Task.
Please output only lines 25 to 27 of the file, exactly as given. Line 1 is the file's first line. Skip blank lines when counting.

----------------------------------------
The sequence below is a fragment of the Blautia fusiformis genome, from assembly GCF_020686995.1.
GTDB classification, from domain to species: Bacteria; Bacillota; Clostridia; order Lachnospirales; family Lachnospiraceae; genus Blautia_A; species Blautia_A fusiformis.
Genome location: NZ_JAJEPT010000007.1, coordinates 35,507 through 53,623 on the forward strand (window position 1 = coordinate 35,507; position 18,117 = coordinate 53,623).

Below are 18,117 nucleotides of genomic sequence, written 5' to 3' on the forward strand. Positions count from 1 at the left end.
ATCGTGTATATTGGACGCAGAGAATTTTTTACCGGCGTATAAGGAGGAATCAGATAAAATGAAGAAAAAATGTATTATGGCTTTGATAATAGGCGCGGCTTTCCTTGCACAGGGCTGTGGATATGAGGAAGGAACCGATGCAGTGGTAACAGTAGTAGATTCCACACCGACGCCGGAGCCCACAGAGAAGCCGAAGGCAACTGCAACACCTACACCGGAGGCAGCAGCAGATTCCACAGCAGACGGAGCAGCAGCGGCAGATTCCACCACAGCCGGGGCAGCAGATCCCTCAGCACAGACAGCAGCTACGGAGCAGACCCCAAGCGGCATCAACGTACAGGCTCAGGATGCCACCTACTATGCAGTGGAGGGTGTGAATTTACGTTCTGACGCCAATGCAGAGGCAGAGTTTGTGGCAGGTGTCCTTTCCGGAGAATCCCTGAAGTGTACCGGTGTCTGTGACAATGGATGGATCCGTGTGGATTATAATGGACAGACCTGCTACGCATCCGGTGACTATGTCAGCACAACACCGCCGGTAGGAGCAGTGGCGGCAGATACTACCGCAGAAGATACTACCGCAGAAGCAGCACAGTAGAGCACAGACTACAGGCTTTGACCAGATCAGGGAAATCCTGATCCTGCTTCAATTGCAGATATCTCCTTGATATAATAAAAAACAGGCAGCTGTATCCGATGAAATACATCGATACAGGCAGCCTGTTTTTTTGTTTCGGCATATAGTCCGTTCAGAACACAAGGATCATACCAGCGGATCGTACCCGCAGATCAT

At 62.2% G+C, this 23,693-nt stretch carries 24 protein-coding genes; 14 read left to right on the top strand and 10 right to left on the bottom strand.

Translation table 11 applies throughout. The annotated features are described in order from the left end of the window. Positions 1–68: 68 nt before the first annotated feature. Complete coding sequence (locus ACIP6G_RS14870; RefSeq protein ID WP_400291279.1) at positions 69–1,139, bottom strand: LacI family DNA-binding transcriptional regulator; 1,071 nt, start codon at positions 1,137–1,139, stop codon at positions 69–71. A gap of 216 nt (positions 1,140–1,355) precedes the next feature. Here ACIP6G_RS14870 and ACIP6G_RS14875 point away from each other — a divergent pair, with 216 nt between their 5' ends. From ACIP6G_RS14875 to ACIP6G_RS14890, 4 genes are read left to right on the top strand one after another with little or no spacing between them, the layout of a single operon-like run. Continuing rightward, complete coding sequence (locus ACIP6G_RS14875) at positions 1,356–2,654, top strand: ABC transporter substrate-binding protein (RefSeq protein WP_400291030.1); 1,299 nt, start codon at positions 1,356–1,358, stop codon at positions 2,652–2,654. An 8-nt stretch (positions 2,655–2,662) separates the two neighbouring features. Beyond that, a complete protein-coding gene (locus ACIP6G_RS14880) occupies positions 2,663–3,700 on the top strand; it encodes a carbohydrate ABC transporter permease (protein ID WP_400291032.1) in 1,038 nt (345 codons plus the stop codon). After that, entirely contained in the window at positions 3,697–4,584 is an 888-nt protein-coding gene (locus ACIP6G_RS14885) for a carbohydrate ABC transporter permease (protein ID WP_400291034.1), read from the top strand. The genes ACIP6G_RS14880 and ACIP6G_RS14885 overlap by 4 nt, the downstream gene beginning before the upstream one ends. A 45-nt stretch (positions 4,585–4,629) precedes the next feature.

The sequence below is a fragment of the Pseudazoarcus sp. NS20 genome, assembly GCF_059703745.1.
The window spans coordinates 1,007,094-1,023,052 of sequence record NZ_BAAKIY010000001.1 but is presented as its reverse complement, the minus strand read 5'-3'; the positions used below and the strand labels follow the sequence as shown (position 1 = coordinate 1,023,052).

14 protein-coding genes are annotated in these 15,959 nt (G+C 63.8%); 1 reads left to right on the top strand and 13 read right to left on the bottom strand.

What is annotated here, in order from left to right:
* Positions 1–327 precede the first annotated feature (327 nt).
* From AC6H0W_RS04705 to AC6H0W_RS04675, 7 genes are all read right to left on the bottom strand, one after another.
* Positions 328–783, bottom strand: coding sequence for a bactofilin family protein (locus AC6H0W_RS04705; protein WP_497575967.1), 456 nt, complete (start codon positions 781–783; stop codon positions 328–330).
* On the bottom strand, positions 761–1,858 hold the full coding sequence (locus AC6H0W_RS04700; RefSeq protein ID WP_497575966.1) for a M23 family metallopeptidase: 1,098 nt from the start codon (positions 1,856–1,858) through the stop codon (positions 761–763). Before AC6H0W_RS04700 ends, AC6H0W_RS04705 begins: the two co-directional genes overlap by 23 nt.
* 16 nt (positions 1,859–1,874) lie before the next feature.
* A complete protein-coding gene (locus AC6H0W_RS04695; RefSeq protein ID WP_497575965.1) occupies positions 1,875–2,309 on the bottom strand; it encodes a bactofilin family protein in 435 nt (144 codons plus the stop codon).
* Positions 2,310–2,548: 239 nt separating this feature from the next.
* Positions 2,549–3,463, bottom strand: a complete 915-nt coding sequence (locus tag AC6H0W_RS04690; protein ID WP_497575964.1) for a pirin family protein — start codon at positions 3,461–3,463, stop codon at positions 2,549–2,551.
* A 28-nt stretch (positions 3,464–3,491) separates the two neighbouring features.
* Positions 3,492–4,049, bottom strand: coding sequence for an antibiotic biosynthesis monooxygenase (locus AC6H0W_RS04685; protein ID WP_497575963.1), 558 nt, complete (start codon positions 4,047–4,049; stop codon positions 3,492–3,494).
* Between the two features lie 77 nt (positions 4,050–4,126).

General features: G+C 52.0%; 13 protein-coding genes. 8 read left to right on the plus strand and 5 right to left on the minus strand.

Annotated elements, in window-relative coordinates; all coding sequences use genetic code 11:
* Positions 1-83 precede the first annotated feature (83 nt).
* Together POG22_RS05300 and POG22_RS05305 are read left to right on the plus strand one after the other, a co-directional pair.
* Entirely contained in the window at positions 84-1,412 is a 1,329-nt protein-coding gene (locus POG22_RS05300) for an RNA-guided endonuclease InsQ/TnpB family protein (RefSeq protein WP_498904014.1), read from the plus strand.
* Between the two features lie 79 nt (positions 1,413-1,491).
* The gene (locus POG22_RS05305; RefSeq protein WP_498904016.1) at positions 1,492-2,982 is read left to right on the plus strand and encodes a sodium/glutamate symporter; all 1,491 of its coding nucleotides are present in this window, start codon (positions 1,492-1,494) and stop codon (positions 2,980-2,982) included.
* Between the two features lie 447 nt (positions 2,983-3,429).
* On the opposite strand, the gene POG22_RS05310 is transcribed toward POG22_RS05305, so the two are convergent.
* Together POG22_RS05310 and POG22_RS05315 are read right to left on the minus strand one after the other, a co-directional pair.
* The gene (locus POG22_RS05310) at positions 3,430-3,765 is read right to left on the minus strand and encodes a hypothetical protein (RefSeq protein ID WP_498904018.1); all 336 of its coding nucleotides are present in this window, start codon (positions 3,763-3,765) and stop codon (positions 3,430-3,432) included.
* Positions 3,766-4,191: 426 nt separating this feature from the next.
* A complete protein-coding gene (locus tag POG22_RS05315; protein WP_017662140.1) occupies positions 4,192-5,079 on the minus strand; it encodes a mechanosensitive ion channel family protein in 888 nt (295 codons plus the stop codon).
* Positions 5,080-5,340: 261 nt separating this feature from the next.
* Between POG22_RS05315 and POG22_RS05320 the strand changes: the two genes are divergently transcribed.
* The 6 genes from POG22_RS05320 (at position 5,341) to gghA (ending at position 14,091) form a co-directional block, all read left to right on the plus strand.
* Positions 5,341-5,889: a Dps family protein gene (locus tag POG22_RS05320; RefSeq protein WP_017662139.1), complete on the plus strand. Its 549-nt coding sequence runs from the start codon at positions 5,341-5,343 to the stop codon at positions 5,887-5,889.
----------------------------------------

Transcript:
* Positions 1-83 precede the first annotated feature (83 nt).
* Together POG22_RS05300 and POG22_RS05305 are read left to right on the plus strand one after the other, a co-directional pair.
* Entirely contained in the window at positions 84-1,412 is a 1,329-nt protein-coding gene (locus POG22_RS05300) for an RNA-guided endonuclease InsQ/TnpB family protein (RefSeq protein WP_498904014.1), read from the plus strand.